"Did I sound nasty? I didn't mean to... I'm sorry" "Stop apologizing" (17).
"Why do you sound nasty again? Do I? Yes. I didn't say I was sorry" (51).
Neil and Brenda have been seeing each other every night. They have become really close and Neil has started to love Brenda. She is one of the only people he cares for, so therefore he wants to make her happy. Before, he didn't really know how to act around her so he would apologize for his actions when apologies were not needed. Now that they are closer, and more comfortable around each other, he does not apologize and he continues on conversation.
"I'll be driving a---a tan Plymouth" (8).
"...I had still been awake when the Chrysler had pulled out of the garage..." (69).
"...we had driven the Volkswagon..." (70).
Class differences is a big theme as this book, as mentioned many times before. There are many different aspects to distinct between the classes, cars being one of them. Neil drives a very old Plymouth and did not want to tell Brenda what year it is because he will be embarrassed about it in front of her. His car does not compare to her nice cars, like Rons Chrysler or the Volkswagon. You can tell how wealthy you are by the kind of car you drive. The Chrysler and Volkswagon are newer and better cars, showing how Brenda lives a wealthy life style
"I can't even think of her as my mother. She hates me" (25).
"'Oh Mother!' and Brenda was crying. 'Why the hell are you like this!'"(65).
From the beginning of Neil and Brenda's relationship, Brenda told Neil she did not like her mother and that they have never gotten a long. When Neil is staying at their house, Brenda and her mom get in a huge fight and Neil finally sees what she is saying when Brenda says they do not get a long. Neil feels very bad because he feels as if he is the reason for their fight. Brenda says that is not the case and that her mother is chaotic and again that they always fight.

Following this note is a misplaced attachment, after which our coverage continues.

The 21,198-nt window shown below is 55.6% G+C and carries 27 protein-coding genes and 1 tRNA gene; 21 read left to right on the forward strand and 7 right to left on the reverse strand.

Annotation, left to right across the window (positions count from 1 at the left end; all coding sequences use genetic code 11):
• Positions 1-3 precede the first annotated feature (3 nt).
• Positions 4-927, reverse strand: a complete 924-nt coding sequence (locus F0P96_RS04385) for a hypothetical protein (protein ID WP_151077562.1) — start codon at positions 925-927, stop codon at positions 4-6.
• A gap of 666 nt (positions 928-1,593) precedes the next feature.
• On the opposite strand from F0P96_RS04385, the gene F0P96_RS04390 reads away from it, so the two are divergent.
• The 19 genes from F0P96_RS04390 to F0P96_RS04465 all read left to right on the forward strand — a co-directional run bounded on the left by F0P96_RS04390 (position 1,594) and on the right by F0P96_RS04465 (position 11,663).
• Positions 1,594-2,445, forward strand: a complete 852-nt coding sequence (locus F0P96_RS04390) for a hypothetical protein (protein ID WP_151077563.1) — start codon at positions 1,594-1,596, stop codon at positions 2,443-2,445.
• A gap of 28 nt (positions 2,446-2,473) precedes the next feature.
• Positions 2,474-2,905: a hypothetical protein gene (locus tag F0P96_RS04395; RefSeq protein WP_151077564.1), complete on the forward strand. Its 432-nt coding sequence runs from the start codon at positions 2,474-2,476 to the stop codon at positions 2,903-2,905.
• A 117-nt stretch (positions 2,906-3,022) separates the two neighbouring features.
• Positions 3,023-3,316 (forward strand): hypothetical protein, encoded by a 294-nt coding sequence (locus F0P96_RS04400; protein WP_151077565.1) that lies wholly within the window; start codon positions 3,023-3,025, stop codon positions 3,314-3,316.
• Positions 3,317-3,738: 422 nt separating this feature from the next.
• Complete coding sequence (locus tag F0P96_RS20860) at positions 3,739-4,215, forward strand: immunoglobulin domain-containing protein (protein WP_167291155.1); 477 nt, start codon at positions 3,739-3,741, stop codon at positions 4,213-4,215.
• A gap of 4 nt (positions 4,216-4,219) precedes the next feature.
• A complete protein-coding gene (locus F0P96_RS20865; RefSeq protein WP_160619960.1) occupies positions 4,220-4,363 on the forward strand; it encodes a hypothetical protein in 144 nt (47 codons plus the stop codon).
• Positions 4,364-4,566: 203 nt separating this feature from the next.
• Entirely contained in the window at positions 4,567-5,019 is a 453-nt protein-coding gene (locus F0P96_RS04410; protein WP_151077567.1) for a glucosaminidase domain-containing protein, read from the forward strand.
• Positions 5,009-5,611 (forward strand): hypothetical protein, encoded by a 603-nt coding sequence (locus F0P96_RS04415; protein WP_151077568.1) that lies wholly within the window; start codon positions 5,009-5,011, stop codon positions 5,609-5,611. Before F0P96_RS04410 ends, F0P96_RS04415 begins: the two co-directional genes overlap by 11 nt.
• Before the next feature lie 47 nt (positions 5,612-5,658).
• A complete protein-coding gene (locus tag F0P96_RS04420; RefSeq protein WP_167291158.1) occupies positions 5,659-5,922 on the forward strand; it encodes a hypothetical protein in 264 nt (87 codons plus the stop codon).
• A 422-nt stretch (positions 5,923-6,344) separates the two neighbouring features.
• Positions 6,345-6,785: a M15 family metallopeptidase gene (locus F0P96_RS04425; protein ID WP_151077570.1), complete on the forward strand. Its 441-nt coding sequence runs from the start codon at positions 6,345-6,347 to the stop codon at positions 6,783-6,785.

Chapter 6, 7 & 8
"...I was somehow beginning to look the way she wanted me to. Like herself" (70).
"...the outside who might one day be an insider" (94).
Neil has spent a lot of time at the Patimkin's. Not only is he in love with Brenda, but he wants to be a part of their family. He wants to be accepted and not looked at as some one who is below him, class wise. Throughout the book, he has become more accepted into their family and more accustomed to their lifestyle. When he went running with Brenda on page 70, he was wearing the same clothes as her showing how he is conforming to their society. Then on page 94, Neil is picking up silver patterns for Mrs. Patimkin and when he is at the store talking to Ron and Mr. Patimkin, he wishes that he was a part of their society and lifestyle even more. He feels that every day he is more and more accepted.
"...and the Negesses moved slowly down the shore and began to throw leis at us and say 'Goodbye, Columbus... goodbye, Columbus... goodbye...'" (74).
"'Till then, goodbye, Ohio State, goodbye, red and white, goodbye, Columbus... goodbye, Columbus... goodbye'" (105).
Neil is listening to Ron's Columbus record. He has never listened to it directly but he has heard it from his room before, on page 74, and then dreams about it that night. When he hears it, he thinks about it closely. In my opinion, "Goodbye, Columbus" is symbolizing Neil's voyage to the new world, just like the voyage Columbus took. Neil has been on a journey the whole summer to be a part of the rich Patimkin family. Neil gets the benefactors from the Patimkin's just as Columbus did from the King. They take these voyages to get riches and what they want. Neil is just like Columbus in this situation.
"I was not joyful, but disturbed, as I had been more and more with the though that when Brenda went back to Radcliffe, that would be the end for me... There'd been no hints of ending our affair from Brenda..." (75).
"I think Brenda was crying too when I went out the door" (135).
Brenda went back to school and Neil decided to go visit her. They got in their second largest argument in their relationship and that was the end of it. Neil had walked out on her and he did not think he could love her again, at least for a long time. It was shocking to him because he wanted them to get married and he wanted to talk to her about it when he came to visit. But just the opposite happened.
"'I love you,' I said. 'I do'" (54).
"I was sure I had loved Brenda, though standing there, I knew I couldn't any longer" (135).
The end of their relationship had come. They both admitted how they loved each other and after saying it they realized the past tense they used while saying it. It was an expected ending to readers but shocking to Neil and Brenda as I mentioned before. They may have once loved each other but after the fights, they do not anymore.